With grandparents who worked as a tailor and seamstress, it’s natural that Soraya Wancour feels an emotional connection to clothes. When the Belgian designer founded Studio AMA in Ghent in 2020, she wanted to make apparel that not only looked good but that people could feel proud to wear.
Wancour is one of a growing number of designers seeking to ensure that clothing is produced sustainably and without forced labor, emphasizing people as well as profit. For Wancour, knowing how, where and by whom her clothes are made — a transparent supply chain — is critical.
She recycles old or discarded fabric for her designs and partners with local workshops that employ people with disabilities or those who might otherwise have difficulty finding work. By coordinating with local producers, Wancour tries to limit the extent to which her clothing could be tainted by forced labor and other unethical practices that plague the global apparel supply chain.
The market craves sustainable “goods that have a transparent value chain, products with [a] story attached,” Wancour told ShareAmerica, adding that people want products they can relate to “with emotion.”
Too often, the fashion industry “is not valuing the people who make those clothes and it is not valuing the people that wear the clothes,” she said.
A stark example of Wancour’s concerns can be found in the Xinjiang region of the People’s Republic of China (PRC). The region is a major producer of cotton. In a 2020 report, the U.S. Department of Labor estimated that upward of 100,000 predominantly Muslim Uyghurs and members of other religious and ethnic minority groups may be working in forced conditions, producing textiles, thread, yarn, gloves and other items. Since 2017, the PRC has also detained more than 1 million Uyghurs and others in internment camps.
The Coalition to End Forced Labour in the Uyghur Region estimates that the proportion of cotton garments in the global market that are tainted by Uyghur forced labor is as high as one in five.
On the global market, cotton fibers and products can change hands multiple times, making for an “opaque supply chain,” said Patricia Jurewicz, founder and chief executive officer of the Responsible Sourcing Network in Berkeley, California.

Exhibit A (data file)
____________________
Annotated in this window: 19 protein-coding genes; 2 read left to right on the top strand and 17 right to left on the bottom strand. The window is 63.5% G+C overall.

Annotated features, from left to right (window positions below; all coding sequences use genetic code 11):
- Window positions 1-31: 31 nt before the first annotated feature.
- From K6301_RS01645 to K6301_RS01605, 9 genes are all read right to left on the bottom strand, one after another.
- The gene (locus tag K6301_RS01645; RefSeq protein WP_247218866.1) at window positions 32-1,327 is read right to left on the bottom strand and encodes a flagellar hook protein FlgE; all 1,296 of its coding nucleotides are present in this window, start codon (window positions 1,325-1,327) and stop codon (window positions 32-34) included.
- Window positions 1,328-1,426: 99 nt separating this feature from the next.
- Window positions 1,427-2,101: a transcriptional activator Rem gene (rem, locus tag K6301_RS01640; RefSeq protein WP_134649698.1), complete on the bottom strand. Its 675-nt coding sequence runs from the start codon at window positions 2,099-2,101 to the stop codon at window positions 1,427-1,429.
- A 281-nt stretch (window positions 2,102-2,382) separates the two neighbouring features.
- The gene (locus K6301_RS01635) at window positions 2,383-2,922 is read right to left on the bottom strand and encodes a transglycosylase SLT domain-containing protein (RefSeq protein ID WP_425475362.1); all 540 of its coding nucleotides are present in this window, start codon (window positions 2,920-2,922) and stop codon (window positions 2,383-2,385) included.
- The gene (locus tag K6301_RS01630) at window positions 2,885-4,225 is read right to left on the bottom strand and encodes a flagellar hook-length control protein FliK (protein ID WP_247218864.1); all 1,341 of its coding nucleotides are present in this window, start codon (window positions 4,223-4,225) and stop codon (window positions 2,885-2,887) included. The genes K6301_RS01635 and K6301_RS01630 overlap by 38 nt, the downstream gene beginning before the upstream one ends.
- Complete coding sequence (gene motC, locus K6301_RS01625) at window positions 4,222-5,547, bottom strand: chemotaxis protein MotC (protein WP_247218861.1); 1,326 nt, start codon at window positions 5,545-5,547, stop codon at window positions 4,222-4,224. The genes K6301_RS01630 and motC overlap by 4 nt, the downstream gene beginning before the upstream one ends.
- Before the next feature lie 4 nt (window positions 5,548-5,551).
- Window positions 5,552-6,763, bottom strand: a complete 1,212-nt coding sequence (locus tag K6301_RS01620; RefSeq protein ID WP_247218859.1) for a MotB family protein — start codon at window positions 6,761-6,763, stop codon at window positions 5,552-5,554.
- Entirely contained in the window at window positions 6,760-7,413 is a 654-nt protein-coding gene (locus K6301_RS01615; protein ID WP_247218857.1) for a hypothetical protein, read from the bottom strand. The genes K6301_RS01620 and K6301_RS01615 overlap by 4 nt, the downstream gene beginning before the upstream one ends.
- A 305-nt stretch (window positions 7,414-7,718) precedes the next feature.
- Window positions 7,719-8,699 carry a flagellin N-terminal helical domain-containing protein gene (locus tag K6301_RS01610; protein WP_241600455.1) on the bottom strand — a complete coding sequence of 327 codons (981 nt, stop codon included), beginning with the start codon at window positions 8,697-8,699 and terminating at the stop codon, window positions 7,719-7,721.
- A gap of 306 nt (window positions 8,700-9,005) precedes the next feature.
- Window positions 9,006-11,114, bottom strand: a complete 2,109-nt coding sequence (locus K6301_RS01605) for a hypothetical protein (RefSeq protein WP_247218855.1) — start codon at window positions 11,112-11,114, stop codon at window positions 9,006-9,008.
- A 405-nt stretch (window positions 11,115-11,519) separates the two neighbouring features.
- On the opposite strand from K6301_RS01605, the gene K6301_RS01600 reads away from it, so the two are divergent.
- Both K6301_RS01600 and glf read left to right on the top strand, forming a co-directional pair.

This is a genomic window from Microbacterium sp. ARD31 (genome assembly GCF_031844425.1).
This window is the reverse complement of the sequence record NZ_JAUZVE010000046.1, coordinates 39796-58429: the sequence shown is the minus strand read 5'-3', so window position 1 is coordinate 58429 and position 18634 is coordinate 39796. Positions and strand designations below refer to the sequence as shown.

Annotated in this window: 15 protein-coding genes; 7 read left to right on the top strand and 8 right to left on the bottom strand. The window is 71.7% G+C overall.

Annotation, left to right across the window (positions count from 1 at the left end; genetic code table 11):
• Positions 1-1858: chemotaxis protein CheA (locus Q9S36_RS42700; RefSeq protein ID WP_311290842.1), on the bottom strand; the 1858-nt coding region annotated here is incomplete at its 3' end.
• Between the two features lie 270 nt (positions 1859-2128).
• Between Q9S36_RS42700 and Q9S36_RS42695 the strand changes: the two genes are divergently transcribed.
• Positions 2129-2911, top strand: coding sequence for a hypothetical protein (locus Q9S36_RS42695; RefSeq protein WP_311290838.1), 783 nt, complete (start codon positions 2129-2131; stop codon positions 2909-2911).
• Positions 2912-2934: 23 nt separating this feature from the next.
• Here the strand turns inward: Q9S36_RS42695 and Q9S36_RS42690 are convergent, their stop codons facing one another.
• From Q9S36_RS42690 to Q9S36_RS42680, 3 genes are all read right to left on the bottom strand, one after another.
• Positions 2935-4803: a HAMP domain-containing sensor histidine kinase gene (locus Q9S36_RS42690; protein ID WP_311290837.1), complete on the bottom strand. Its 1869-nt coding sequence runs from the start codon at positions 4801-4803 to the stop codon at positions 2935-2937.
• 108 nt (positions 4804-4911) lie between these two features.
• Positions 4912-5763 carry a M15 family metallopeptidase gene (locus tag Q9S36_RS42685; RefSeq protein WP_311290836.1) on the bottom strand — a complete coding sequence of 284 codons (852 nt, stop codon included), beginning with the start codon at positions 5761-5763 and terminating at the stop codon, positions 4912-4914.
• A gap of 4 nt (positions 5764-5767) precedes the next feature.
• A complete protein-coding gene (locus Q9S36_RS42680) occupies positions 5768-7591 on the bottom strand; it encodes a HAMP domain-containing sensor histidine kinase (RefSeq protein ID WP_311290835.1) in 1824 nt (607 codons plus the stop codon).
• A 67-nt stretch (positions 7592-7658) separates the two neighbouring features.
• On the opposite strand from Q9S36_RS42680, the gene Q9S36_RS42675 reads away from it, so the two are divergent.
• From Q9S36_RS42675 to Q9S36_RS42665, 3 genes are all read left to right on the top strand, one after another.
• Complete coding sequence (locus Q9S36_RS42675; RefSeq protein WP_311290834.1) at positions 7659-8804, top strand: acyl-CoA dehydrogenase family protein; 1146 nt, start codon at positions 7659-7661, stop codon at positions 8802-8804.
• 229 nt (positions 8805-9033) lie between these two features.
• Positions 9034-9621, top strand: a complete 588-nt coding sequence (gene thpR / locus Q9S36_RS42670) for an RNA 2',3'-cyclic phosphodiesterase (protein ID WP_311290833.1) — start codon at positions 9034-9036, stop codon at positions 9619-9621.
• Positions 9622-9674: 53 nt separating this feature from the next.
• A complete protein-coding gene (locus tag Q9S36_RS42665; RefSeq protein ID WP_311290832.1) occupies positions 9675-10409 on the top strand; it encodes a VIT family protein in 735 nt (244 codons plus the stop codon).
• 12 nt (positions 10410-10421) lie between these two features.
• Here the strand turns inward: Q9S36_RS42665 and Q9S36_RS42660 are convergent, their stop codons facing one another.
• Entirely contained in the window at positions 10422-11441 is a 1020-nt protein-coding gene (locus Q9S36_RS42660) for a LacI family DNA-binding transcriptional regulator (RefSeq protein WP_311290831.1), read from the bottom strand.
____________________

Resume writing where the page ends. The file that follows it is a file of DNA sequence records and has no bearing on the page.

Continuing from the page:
Governments and advocacy groups are taking steps to make supply chains more transparent. In 2021, the United States prohibited imports of all goods, including cotton products, traced to Xinjiang. The U.S. State Department encourages consumers to research the products they buy for links to forced labor or other exploitative labor practices and to let companies know their concerns.
The European Union, France and Germany also have enacted or proposed requirements for large companies to conduct due diligence analysis to protect human rights in their supply chains.
Fashion Revolution, a London-based nonprofit, launched the “Who Made My Fabric” campaign in 2021 to highlight human rights abuses in supply chains with roots in China and other countries. The nonprofit grades companies on the amount of information they disclose about their product sourcing.
Carry Somers, Fashion Revolution’s founder, says companies are increasing their disclosures as public awareness surrounding human rights abuses grows. “Brands and retailers have a clear responsibility to look at their supply chain to identify human rights risks and impacts,” Fashion Revolution says on its website. “Mapping and disclosing their supply chains is an imperative first step towards addressing these risks and impacts.”